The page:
And today is my last day to use the stove before it it gets disconnected.  Looks like I will be eating a lot of salads until this project is completed.

Sunday, March 22, 2015

My New BFF

This week has been a flurry of activity with my new best friend.  We have crisscrossed the city checking out appliances in an attempt to find a dishwasher that has a door short enough to open fully in the allotted space.  The refrigerator also has parameters so that was on the list too.  The stove is the standard 30" so it was a bit easier to select.  Finally after four days haunting appliance departments, T.M. and I settled on a trio that we hope will work well together even though they are not all the same brand.

 While that was going on, the guys were busy hanging drywall and smoothing out the textured finish
that has graced my kitchen walls for several years.

They extended the flue wall, moved an outlet, and did their best to level out the wall on the left.

It's good to have that behind us.

You may remember I have a piece I want on the wall behind the stove.  This is the piece I bought from Craig's List.  It will be surrounded by 6x6 tiles.

Dan marked off the dimensions on the wall.

And then I sat down to do more math with my good friend.  (This time a ruler rather than a tape measure)  Tile is another material that needs to be ordered immediately and I need to plan the layout and get a grasp on how much I will need to order.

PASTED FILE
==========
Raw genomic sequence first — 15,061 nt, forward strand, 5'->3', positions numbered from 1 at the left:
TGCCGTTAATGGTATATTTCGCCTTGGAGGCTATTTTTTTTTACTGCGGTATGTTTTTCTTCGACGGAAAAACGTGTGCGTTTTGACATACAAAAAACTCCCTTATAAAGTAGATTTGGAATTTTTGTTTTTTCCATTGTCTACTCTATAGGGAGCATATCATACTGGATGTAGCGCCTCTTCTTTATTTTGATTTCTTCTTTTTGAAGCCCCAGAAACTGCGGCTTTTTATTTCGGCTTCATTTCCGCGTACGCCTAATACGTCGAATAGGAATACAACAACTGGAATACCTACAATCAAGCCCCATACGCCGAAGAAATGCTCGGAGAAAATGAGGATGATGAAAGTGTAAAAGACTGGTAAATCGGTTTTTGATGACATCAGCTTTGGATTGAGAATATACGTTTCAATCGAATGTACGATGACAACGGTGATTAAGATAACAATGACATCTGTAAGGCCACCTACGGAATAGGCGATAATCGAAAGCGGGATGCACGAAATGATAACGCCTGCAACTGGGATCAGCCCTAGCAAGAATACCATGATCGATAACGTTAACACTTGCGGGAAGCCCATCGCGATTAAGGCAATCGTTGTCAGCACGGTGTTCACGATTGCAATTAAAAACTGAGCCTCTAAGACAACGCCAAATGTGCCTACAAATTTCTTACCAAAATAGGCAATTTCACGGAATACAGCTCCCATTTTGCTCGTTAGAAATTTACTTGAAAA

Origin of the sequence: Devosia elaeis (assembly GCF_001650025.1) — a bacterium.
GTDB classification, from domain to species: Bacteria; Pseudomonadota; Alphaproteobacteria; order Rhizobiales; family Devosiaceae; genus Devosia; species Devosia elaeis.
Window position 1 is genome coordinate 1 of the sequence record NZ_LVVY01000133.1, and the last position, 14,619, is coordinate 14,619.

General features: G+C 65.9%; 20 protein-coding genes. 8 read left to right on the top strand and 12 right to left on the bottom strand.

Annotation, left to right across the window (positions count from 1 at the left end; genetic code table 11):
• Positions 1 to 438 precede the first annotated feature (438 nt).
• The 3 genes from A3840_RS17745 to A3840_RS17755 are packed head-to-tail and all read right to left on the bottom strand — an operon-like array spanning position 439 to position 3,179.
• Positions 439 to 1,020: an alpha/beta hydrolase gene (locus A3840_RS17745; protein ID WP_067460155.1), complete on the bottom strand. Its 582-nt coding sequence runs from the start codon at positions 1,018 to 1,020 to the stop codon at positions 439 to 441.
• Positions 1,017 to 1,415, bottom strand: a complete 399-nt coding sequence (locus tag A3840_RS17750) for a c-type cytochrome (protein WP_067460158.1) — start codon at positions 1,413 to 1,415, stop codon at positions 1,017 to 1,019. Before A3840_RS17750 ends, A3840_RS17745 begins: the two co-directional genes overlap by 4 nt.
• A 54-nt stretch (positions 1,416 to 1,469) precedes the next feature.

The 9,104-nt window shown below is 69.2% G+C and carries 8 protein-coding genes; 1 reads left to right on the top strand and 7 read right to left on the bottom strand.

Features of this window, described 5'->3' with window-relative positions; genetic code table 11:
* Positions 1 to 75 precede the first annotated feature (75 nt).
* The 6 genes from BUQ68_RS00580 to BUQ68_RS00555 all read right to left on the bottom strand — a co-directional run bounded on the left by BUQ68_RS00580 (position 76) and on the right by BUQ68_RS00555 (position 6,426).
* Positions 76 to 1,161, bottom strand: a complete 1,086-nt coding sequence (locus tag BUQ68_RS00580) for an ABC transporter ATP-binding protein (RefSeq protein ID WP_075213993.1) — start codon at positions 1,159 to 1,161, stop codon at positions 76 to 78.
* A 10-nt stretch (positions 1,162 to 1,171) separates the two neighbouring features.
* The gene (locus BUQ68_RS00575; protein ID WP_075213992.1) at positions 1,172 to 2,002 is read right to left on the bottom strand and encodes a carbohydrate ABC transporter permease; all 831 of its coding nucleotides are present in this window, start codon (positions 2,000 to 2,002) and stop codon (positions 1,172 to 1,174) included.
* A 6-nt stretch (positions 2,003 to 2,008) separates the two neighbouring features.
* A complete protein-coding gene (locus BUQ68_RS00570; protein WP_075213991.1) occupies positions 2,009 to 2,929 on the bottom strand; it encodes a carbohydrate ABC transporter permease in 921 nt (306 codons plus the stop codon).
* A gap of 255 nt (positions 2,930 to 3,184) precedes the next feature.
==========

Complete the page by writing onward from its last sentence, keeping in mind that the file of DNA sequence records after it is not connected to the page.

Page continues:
The guys did their fair share of measuring too as they worked on getting this window reconfigured.

Not there yet but you can see where the new window sill will be.

Here they are making sure those new windows will fit properly.

Meanwhile I am searching on line for a wall mounted faucet that meets the specifications.  Again, it all comes down to measurements.  I found something I really liked but, alas, the spout was too short to work well in this instance.  So back at it again.  There are limited choices when it comes to wall mounted faucets.  Throw in the need for the spout to reach 12 inches and the choices drop drastically.  Add to that a brushed nickel finish and a reasonable price and...well, it's no longer a choice.  It's called, "take what you can get and like it."

I'm ending this post with a choice that does not require any math and is much more within my comfort zone.  It's a little premature to choose the wall color for the kitchen but we want a coat on the walls before the floors are screened and polyurethaned.  So even though it could all change when the various elements arrive and things start reflecting off each other, I selected Benjamin Moore 2109-60 for now.  It is called Portland Gray.  It is the largest sample shown above.   It plays nicely off this canvas that will hang on the only open wall in the kitchen.